Research, User Flow, Visual Design
Trip is a case study and passion project of mine. While taking care of my grandmother during her battle with cancer, some of her friends would visit her from near and far. Most of her friends were no longer driving, some would take the bus while others would ask for rides from family members. One popo (or grandmother in Chinese) surprised me and told me that she took an Uber from her house. I asked her how she knew to use Uber and she said that her grandchildren taught her. This got me thinking, why don’t more people of older generations use rideshare apps? How could we encourage them to use these applications so that they become more mobile and less reliant on the schedule of others?
Trip is not your typical rideshare app, the major difference being the focus on building a network of drivers. Studies have shown that unlike younger generations, older adults prefer to ride with family, friends or someone they know . To help alleviate the stress of riding with strangers, it would be helpful to match drivers with riders that have similar interests and potentially help users build a network. This allows users to feel more comfortable with their drivers while also providing an opportunity to meet new friends.
I started exploring the idea of rideshares amongst older adults by conducting a literature review. I found research about older generations and technology use as well as older generations and the use of rideshare. One study found that older adults prefer to ride with family, friends or someone they know (Payyanadan, Rashmi P., and John D. Lee). Studies also show that it is expected that virtually every country in the world will experience a substantial increase in the size of the older population over the next 30 years. By year 2050, there will be about 1.6 billion people age 65 and older which will represent 16% of the world’s population (Czaja, Sara J., et al). With a growing population of people age 65 and older, it is vital that we develop apps with older generations in mind.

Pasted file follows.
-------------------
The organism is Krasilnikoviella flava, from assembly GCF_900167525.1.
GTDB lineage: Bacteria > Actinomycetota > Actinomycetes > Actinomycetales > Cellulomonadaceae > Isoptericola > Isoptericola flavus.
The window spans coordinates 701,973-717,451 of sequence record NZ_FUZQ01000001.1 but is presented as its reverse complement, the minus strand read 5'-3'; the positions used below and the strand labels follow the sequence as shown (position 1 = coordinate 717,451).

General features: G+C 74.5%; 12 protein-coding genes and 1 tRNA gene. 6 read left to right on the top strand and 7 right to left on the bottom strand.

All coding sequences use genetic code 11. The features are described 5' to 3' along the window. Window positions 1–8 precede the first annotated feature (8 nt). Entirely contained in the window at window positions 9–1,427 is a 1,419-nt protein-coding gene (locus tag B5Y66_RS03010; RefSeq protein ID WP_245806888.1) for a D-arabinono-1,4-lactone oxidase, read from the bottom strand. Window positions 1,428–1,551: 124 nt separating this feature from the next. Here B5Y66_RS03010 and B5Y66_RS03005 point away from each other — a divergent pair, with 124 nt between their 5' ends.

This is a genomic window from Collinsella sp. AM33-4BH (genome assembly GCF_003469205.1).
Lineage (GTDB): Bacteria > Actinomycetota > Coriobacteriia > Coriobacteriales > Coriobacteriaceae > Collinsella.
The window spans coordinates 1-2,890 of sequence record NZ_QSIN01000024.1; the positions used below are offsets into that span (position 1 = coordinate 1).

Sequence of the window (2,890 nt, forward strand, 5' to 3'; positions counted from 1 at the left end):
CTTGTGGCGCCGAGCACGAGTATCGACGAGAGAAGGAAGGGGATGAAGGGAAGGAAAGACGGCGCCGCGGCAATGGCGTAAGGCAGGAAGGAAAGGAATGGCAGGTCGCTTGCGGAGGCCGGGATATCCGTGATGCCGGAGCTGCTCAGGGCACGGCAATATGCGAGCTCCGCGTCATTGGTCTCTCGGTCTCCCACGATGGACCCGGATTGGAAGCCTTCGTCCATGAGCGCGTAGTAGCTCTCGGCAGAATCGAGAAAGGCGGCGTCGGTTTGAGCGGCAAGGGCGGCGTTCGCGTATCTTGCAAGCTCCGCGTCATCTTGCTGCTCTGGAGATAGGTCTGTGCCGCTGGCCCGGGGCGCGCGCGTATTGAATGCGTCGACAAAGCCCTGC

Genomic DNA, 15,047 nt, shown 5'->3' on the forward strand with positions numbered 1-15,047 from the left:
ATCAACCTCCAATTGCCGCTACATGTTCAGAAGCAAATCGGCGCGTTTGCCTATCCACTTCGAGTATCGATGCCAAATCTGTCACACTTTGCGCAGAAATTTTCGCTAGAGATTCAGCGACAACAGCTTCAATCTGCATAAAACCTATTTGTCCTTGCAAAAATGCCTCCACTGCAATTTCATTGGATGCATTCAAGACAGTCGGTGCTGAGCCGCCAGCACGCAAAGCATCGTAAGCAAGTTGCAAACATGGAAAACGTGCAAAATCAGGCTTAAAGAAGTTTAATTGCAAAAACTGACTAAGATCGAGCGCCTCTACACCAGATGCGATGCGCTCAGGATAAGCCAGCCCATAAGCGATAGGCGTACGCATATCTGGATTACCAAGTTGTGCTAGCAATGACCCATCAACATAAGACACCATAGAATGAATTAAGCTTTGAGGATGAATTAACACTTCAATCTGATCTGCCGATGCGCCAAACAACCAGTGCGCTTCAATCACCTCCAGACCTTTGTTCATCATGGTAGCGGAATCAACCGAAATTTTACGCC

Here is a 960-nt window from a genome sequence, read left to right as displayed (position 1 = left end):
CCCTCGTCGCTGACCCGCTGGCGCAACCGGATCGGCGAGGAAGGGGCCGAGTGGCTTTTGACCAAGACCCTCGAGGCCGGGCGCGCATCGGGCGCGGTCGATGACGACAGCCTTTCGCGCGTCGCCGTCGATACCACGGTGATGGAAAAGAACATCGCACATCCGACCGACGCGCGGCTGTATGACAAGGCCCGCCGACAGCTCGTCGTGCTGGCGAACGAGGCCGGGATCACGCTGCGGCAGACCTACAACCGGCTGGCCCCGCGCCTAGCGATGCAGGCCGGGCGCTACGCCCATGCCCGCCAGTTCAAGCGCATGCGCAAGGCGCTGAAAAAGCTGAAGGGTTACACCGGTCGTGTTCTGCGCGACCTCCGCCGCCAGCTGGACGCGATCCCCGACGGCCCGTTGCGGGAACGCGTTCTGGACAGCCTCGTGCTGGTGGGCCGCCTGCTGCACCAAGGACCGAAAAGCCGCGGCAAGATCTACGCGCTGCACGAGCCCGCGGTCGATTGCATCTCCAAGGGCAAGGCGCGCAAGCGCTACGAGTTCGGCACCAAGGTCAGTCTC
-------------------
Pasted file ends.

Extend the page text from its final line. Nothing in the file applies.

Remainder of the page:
I conducted a competitive analysis of what other rideshare apps had to offer. The two competitors I focused on were Uber and Lyft. Recently, Lyft was approved to become an enrolled Medicaid provider in California. Lyft is one of the first national ridesharing companies to bring its transportation solution to millions of Medicaid beneficiaries. This means Lyft will now be a covered transportation option to get eligible patients to and from medical appointments. With that in mind, Lyft and Uber do not seem to have added feature to help with the concerns of older users.
Interviews were conducted with older drivers, older riders and older adults who do not use rideshares. Those that do not use rideshare felt uncomfortable riding with people they didn’t know. Some also felt intimidated by the idea of a smartphone. Some of the current drivers are retired but took on the job to meet new people.
Archetypes were created to help guide design decisions. Meet Judith, Ronald and Karen! Karen just started driving for Trip because she wanted a new way to meet people. All her children are off to college so her and her husband are empty nesters. Judith is an older adult who can still drive but doesn’t feel comfortable doing so during poor weather conditions or at night. She uses Trip to visit friends and family. Ronald is a senior who can no longer drive and feels like he is a burden having to ask family and friends for rides. He now uses Trip to schedule rides ahead of time for doctor appointments.